Long said he had opposed the legislation until the pre-existing conditions coverage was added. He said he had resisted Trump's arm-twisting, but that he now supported the bill. "The president said, 'Billy we really need you, man,'" Long said.
Conservatives who have stymied rollback efforts before said they support the moderates' latest plan, including the pre-existing conditions provision.
"We see that as being a net plus in terms of the vote count," said Representative Mark Meadows, chairman of the House Freedom Caucus, a conservative faction.
Even if the bill passes the House, it faces an uphill battle in the Senate, where Republican leader Mitch McConnell has repeatedly said that if the House passes a healthcare bill, the Senate would work on one, but that it would be difficult.
UNCERTAINTY FOR STOCKS
Health insurers, such as Anthem Inc , UnitedHealth Group Inc , Aetna Inc and Cigna Corp , have faced months of uncertainty over healthcare's future. So have hospital companies, such as HCA Holdings Inc and Tenet Healthcare Corp .
An initial rollback attempt failed in the House and was withdrawn by Republican leaders in March when conservatives opposed it, a defeat that clouded Trump's first 100 days.
Republicans renewed negotiations last month, but failed to round up enough support for a vote before a two-week recess in April. Republicans are now hoping to get something passed before they leave for another recess on Thursday evening.
Millions more Americans got healthcare coverage under Obamacare, but Republicans have long attacked it, seeing it as government overreach and complaining it drives up costs.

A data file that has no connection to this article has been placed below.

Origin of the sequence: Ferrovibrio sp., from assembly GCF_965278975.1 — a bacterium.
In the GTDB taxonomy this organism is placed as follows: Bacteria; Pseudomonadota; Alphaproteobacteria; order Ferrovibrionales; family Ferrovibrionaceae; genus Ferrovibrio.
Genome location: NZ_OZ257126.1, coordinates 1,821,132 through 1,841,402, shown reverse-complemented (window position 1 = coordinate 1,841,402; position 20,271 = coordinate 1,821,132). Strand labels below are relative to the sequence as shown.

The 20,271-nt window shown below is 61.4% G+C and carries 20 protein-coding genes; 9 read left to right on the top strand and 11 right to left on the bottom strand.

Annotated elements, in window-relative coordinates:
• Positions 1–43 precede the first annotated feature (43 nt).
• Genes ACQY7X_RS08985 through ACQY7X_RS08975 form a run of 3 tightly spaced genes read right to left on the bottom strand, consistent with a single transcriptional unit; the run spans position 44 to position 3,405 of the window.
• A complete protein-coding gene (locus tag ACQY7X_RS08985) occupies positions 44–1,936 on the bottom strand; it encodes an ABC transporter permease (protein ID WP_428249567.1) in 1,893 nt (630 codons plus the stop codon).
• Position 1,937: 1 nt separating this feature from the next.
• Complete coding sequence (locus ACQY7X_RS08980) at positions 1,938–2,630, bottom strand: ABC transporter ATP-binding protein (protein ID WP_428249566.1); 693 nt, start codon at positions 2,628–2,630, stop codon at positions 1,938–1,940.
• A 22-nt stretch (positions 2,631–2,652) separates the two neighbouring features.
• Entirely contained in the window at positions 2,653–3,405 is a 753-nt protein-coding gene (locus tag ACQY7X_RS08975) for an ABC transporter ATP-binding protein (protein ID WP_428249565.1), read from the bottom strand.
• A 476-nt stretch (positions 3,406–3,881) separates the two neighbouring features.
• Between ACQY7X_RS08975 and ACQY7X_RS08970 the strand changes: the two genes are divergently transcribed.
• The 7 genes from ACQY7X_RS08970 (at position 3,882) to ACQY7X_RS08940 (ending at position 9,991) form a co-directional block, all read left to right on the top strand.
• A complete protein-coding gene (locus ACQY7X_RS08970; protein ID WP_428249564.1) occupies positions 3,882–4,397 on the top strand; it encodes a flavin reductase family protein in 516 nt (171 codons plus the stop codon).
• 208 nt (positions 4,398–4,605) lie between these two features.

On Wednesday, Aetna said it will exit the Obamacare individual insurance market in Virginia next year, citing "growing uncertainty" and expected losses this year.
House Democrats rejected the latest change to the Republican legislation on Wednesday, saying it appears to protect patients with pre-existing conditions but some could still be pushed off their insurance in certain states and face higher costs.
"This is deadly," House Democratic Leader Nancy Pelosi told a news conference. "No Band-Aid will fix it."
The nonpartisan Congressional Budget Office estimated an earlier version of the Republican bill would leave 24 million more people without insurance in 2026. It was unclear if a new estimate would be made before a vote on the House floor.
Called the American Health Care Act, the Republican bill repeals most Obamacare taxes, including a penalty for not buying health insurance. It slashes funding for Medicaid, the program that provides insurance for the poor, and rolls back much of Medicaid's expansion, while swapping Obamacare’s income-based tax credits for flat age-based credits. It also allows insurers to raise premiums by 30 percent for those who have a lapse in insurance coverage of about two months or more.
An amendment recently added to win over the Freedom Caucus lets states opt out of Obamacare’s mandate that insurers charge sick and healthy people the same rates. But Wednesday's amendment from Upton aimed to assuage moderates' concerns about that by providing a way for people with pre-existing conditions to get financial help to afford insurance. Others said the $8 billion over five years was not enough